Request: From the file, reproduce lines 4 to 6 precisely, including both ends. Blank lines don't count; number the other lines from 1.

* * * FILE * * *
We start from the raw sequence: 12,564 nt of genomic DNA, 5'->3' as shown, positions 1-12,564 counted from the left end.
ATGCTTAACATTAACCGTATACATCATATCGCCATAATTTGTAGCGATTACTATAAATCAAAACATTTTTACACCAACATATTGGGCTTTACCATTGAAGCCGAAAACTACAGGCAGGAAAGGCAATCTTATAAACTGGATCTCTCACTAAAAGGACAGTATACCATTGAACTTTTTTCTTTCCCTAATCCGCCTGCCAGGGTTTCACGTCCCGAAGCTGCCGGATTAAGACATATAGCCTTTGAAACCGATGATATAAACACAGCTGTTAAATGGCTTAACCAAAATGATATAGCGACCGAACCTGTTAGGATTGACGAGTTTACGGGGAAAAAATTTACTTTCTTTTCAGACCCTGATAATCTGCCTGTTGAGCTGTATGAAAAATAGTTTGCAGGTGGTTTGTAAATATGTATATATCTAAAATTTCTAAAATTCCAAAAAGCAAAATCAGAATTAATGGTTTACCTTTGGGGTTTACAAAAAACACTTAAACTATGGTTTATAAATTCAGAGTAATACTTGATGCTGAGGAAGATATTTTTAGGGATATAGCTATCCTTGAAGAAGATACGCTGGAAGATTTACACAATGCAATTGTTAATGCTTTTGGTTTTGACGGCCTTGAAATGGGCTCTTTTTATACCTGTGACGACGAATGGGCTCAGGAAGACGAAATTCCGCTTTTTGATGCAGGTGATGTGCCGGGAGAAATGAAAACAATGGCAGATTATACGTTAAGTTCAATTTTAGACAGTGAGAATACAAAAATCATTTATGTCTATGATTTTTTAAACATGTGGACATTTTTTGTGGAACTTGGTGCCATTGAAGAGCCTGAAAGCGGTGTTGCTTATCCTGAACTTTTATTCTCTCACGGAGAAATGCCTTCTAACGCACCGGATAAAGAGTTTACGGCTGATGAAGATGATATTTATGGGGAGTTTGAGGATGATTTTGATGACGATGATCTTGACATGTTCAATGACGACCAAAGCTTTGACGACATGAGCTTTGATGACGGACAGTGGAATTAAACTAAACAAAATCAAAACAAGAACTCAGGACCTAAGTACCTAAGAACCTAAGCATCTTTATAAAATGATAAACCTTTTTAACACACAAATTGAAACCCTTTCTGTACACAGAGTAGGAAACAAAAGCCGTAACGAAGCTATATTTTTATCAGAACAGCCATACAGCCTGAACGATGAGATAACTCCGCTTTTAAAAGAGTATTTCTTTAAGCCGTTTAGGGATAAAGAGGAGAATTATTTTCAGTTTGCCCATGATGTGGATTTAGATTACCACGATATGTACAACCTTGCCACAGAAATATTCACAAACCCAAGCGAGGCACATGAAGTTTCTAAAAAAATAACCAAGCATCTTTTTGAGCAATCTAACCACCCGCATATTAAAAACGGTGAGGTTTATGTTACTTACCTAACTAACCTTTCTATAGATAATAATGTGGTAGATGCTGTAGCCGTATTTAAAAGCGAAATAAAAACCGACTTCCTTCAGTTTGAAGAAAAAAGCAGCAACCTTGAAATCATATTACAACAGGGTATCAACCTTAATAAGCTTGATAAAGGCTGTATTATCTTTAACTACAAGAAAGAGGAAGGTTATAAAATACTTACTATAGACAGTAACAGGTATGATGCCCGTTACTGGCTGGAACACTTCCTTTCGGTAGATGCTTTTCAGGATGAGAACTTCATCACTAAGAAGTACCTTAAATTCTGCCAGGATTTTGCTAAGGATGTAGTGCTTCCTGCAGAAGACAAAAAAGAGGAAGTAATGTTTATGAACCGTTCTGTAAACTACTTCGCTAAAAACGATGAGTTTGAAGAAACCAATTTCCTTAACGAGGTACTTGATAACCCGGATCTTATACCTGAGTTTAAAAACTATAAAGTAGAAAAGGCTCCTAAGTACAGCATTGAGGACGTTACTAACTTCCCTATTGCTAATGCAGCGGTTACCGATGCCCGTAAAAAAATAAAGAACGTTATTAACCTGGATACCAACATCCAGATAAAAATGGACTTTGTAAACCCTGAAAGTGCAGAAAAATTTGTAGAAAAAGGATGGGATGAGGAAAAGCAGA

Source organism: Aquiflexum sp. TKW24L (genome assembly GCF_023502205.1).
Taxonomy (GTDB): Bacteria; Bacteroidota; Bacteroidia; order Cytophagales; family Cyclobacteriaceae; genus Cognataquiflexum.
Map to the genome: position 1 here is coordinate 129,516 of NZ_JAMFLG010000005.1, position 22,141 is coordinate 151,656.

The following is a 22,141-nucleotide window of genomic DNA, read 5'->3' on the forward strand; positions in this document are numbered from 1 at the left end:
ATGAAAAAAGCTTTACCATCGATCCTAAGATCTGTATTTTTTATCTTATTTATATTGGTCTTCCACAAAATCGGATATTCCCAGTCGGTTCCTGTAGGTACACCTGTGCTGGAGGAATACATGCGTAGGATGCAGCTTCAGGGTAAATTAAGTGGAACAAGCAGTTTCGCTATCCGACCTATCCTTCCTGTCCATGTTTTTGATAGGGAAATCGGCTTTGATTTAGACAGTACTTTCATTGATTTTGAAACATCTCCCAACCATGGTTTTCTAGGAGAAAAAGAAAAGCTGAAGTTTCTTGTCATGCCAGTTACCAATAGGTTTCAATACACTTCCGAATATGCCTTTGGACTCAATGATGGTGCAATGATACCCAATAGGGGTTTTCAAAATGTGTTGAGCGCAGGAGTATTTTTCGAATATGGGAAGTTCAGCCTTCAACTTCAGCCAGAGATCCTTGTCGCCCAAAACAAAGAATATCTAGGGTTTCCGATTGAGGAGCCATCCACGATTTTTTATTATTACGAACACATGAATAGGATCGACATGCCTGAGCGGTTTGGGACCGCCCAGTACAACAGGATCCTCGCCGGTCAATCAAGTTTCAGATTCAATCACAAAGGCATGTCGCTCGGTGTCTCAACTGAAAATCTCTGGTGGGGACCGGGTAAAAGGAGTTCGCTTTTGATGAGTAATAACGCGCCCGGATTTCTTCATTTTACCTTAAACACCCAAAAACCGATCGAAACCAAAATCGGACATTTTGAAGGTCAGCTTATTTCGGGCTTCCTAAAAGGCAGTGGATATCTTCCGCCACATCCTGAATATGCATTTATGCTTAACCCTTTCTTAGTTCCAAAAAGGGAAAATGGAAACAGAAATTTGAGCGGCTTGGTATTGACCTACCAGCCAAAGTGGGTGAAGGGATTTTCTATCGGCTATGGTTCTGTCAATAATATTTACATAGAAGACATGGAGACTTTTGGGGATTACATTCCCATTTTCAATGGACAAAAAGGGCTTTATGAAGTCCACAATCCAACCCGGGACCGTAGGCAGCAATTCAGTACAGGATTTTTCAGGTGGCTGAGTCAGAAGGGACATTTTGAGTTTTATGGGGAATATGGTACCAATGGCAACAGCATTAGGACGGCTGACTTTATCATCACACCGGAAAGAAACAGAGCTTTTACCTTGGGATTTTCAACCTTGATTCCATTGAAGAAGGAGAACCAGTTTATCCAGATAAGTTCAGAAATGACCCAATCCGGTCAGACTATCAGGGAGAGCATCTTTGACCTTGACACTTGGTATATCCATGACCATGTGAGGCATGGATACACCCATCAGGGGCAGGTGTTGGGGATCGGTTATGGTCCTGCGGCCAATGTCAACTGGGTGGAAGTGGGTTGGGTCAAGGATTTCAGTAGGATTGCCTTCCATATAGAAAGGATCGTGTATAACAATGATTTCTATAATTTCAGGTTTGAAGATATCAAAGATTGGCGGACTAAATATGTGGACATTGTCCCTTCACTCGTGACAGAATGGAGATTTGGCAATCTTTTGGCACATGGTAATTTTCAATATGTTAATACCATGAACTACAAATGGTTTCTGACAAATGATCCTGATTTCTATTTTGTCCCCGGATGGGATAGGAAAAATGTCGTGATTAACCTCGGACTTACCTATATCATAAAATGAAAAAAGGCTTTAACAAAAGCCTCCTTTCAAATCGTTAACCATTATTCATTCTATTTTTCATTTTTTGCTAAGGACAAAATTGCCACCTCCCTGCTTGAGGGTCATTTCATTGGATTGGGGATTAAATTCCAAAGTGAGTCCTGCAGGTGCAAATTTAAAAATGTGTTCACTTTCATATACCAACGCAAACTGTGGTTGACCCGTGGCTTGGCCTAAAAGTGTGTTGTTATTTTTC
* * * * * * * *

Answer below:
Taxonomy (GTDB): Bacteria; Bacteroidota; Bacteroidia; order Cytophagales; family Cyclobacteriaceae; genus Cognataquiflexum.
Map to the genome: position 1 here is coordinate 129,516 of NZ_JAMFLG010000005.1, position 22,141 is coordinate 151,656.

The following is a 22,141-nucleotide window of genomic DNA, read 5'->3' on the forward strand; positions in this document are numbered from 1 at the left end: